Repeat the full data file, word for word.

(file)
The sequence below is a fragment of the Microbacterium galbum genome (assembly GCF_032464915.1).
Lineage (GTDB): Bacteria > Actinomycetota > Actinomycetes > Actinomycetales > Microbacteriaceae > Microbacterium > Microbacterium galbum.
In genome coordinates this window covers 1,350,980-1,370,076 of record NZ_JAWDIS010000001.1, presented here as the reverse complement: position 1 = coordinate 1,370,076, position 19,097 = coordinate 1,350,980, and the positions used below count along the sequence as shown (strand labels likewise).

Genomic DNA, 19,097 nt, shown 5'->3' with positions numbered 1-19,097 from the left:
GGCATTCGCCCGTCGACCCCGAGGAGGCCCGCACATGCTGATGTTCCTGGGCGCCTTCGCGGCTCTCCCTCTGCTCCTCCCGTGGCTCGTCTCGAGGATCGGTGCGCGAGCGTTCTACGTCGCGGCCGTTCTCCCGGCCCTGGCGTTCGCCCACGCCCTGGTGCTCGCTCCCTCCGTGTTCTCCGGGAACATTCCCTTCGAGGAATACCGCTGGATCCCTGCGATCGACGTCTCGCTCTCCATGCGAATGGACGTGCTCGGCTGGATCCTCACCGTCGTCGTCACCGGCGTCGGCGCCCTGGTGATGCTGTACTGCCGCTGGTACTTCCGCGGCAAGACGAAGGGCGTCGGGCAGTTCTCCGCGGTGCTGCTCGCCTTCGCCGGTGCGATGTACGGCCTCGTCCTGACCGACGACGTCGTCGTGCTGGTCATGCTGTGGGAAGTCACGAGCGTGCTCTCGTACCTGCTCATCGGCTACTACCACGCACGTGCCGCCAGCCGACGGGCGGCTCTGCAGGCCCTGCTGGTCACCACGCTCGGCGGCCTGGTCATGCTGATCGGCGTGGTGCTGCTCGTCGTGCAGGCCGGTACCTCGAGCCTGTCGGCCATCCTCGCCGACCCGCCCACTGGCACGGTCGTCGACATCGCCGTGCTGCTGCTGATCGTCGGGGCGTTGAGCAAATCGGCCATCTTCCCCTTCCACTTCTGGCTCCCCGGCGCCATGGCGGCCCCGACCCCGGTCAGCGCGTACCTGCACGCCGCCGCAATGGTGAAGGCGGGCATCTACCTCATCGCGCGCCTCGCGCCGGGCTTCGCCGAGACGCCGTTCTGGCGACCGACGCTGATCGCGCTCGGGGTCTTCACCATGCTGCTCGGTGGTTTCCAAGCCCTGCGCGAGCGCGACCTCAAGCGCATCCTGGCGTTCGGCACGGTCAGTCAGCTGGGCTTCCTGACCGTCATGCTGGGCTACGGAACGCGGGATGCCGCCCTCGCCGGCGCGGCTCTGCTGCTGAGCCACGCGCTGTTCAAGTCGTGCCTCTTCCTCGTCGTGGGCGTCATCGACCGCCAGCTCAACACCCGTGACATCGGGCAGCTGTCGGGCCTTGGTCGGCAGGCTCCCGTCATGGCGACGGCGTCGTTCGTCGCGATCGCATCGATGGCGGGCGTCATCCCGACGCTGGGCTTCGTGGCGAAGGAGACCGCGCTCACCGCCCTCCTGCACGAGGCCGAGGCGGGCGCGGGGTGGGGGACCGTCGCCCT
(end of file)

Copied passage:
The sequence below is a fragment of the Microbacterium galbum genome (assembly GCF_032464915.1).
Lineage (GTDB): Bacteria > Actinomycetota > Actinomycetes > Actinomycetales > Microbacteriaceae > Microbacterium > Microbacterium galbum.
In genome coordinates this window covers 1,350,980-1,370,076 of record NZ_JAWDIS010000001.1, presented here as the reverse complement: position 1 = coordinate 1,370,076, position 19,097 = coordinate 1,350,980, and the positions used below count along the sequence as shown (strand labels likewise).

Genomic DNA, 19,097 nt, shown 5'->3' with positions numbered 1-19,097 from the left:
GGCATTCGCCCGTCGACCCCGAGGAGGCCCGCACATGCTGATGTTCCTGGGCGCCTTCGCGGCTCTCCCTCTGCTCCTCCCGTGGCTCGTCTCGAGGATCGGTGCGCGAGCGTTCTACGTCGCGGCCGTTCTCCCGGCCCTGGCGTTCGCCCACGCCCTGGTGCTCGCTCCCTCCGTGTTCTCCGGGAACATTCCCTTCGAGGAATACCGCTGGATCCCTGCGATCGACGTCTCGCTCTCCATGCGAATGGACGTGCTCGGCTGGATCCTCACCGTCGTCGTCACCGGCGTCGGCGCCCTGGTGATGCTGTACTGCCGCTGGTACTTCCGCGGCAAGACGAAGGGCGTCGGGCAGTTCTCCGCGGTGCTGCTCGCCTTCGCCGGTGCGATGTACGGCCTCGTCCTGACCGACGACGTCGTCGTGCTGGTCATGCTGTGGGAAGTCACGAGCGTGCTCTCGTACCTGCTCATCGGCTACTACCACGCACGTGCCGCCAGCCGACGGGCGGCTCTGCAGGCCCTGCTGGTCACCACGCTCGGCGGCCTGGTCATGCTGATCGGCGTGGTGCTGCTCGTCGTGCAGGCCGGTACCTCGAGCCTGTCGGCCATCCTCGCCGACCCGCCCACTGGCACGGTCGTCGACATCGCCGTGCTGCTGCTGATCGTCGGGGCGTTGAGCAAATCGGCCATCTTCCCCTTCCACTTCTGGCTCCCCGGCGCCATGGCGGCCCCGACCCCGGTCAGCGCGTACCTGCACGCCGCCGCAATGGTGAAGGCGGGCATCTACCTCATCGCGCGCCTCGCGCCGGGCTTCGCCGAGACGCCGTTCTGGCGACCGACGCTGATCGCGCTCGGGGTCTTCACCATGCTGCTCGGTGGTTTCCAAGCCCTGCGCGAGCGCGACCTCAAGCGCATCCTGGCGTTCGGCACGGTCAGTCAGCTGGGCTTCCTGACCGTCATGCTGGGCTACGGAACGCGGGATGCCGCCCTCGCCGGCGCGGCTCTGCTGCTGAGCCACGCGCTGTTCAAGTCGTGCCTCTTCCTCGTCGTGGGCGTCATCGACCGCCAGCTCAACACCCGTGACATCGGGCAGCTGTCGGGCCTTGGTCGGCAGGCTCCCGTCATGGCGACGGCGTCGTTCGTCGCGATCGCATCGATGGCGGGCGTCATCCCGACGCTGGGCTTCGTGGCGAAGGAGACCGCGCTCACCGCCCTCCTGCACGAGGCCGAGGCGGGCGCGGGGTGGGGGACCGTCGCCCT